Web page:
Whether producers are looking to feed a few animals on the farm or supply enough nutrients for large herds during the long winter months, the baling process emerges as a critical step in the haymaking process.
While hay farming can come in many different shapes and sizes, we’ve decided to offer a few tips that all hay producers should take into consideration before, during, and after the hay baling process. Some things to remember include:
1. Ready the field for baling
Before taking to the fields for hay baling, producers need to make sure windrows have been created at optimal widths. This is a major factor, especially when using round balers. The width of the windrows should be as close to as wide as (or slightly wider) than the baler pickup. This will allow the hay to be fed into the baler and distributed evenly across the bale. Windrows that are too narrow will likely result in a bale of hale that is much thicker in the center than it is on the ends.
2. Identify bale type and equipment needed
Before purchasing equipment or taking it out of storage, producers need to determine what type of bales they want to produce. While there are many different sizes, there are two main shapes; round and square. Square bales are often very compact, easy to handle, and can be stored in barns or sheds. When needing to feed more than a few animals, producers should consider round bales. Square balers usually come in two styles; offset and directly behind the tractor. Offset balers are usually preferred as they allow operators to see the crop flow into the baler at a quick glance. For round baling, equipment that produces a tight, high-density, perfectly-shaped bale should be used. Balers should have a wide, low-profile pickup and teeth that are spaced closely together to reduce leaf loss.
3. Be mindful of moisture levels
Failing to properly monitor moisture levels before and during baling could result in bales that develop mold. When temperatures warm up, the mold absorbs critical hay nutrients, spoiling the bale. Appropriate moisture levels vary depending on the baler being used. If a round, hard-core baler is being used, usually moisture levels around 15% are optimum. For rectangular bales, moisture levels between 12-16% are generally desired. Take a look at this helpful chart for additional detail.
4. Set the baler pickup height
The hay baler pickup mechanism should be adjusted for adequate ground clearance. If this is set too low, the teeth may contact the ground, coming into contact with the ground, rocks, soil, and other debris that could be thrown towards the operator. However, setting the mechanism too high will leave hay on the ground. Finding the right height (teeth just above the ground) is important for operator safety and maximum pickup of hay in the field.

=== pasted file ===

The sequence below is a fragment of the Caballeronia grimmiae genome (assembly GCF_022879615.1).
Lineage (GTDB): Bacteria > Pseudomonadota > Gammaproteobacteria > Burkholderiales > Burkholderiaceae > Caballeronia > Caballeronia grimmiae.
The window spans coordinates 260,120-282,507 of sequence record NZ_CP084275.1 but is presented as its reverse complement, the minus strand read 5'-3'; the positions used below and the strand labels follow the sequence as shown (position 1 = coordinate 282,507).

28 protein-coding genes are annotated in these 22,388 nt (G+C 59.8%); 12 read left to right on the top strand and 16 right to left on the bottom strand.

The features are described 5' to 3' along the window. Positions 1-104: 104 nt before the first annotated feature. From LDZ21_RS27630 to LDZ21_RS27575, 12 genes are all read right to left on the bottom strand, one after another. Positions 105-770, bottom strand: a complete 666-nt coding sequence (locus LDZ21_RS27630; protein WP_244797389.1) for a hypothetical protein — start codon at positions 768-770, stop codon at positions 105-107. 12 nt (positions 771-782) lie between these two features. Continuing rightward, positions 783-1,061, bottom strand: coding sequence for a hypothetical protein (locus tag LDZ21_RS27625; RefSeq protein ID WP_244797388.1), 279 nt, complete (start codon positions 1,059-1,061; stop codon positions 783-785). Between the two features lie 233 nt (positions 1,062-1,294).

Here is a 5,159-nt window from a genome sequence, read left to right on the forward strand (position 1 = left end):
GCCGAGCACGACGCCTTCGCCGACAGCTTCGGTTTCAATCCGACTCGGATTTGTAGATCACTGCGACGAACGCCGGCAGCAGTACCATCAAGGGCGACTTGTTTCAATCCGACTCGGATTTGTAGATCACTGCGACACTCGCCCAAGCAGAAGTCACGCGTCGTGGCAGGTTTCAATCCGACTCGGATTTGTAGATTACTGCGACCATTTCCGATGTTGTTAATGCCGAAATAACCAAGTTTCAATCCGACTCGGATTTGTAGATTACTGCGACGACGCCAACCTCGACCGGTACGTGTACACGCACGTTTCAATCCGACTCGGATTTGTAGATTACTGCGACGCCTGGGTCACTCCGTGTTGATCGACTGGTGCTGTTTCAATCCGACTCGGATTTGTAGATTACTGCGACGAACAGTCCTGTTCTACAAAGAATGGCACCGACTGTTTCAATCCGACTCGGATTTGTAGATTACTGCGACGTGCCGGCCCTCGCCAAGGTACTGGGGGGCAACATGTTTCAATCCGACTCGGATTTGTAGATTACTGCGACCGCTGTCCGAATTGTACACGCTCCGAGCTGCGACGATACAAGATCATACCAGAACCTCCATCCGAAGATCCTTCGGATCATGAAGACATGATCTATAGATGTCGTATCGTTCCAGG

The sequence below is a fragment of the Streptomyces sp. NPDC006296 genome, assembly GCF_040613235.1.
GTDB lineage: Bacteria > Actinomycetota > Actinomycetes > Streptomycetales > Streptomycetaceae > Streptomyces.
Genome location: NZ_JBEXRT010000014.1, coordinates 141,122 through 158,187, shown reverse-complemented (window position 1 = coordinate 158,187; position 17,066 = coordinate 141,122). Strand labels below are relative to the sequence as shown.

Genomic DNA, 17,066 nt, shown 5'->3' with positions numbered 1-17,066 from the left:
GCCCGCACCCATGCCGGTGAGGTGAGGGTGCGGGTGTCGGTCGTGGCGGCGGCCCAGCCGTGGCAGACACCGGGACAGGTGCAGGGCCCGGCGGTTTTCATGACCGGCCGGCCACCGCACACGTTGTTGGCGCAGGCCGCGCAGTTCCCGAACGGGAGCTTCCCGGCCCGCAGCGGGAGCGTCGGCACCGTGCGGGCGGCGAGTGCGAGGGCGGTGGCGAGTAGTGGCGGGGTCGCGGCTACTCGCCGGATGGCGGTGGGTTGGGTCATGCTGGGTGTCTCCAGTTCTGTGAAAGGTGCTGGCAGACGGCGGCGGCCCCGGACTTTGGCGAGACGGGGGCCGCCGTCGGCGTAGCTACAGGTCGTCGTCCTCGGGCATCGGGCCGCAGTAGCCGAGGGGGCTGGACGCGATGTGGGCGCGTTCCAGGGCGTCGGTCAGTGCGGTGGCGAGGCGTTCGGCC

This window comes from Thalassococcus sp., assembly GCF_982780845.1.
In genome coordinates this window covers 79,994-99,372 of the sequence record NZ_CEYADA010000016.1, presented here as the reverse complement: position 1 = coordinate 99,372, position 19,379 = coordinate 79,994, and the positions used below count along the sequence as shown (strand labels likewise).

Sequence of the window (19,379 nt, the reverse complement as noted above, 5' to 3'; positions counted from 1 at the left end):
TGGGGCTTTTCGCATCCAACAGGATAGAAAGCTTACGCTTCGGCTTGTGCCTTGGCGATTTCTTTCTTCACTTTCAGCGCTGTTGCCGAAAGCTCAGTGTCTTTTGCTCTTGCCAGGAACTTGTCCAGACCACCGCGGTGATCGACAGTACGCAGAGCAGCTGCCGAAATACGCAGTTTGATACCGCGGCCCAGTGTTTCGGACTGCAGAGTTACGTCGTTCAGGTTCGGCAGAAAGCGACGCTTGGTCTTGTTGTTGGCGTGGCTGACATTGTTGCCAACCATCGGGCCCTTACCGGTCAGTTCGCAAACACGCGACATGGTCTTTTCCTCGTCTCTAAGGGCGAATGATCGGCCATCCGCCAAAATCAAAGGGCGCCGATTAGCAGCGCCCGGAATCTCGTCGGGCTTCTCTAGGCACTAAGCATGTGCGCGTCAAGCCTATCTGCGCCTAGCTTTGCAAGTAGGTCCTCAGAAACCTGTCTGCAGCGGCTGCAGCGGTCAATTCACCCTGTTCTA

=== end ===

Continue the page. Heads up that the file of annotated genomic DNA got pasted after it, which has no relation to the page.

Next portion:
5. Store in a safe place
All the hard work put in while baling hay could be lost if proper storage is not taken into consideration. The best way to store hay is indoors and out of the way of Mother Nature. However, successfully storing bales outdoors is a possibility. A solid, dense bale (especially the outer layer) is the best way to ensure hay lasts during a long winter outdoors. If the hay is packed densely, water will have a more difficult time permeating the bale. For those looking to store hay outdoors, solutions like John Deere B-Wrap could help keep harmful weather conditions away from the bale.
6. Perform routine maintenance on baling equipment
When the hay baling process is finished, operators should perform routine maintenance checks to ensure safety and boost equipment reliability. This includes replacing broken or worn parts, lubricating chains and sprockets, and checking other critical components of hay baling equipment.
We hope this list sheds some light on what to consider when baling hay this year and years to come. While there are many best practices to follow, we believe these will help protect producers’ hard work and lead to long-lasting, quality bales.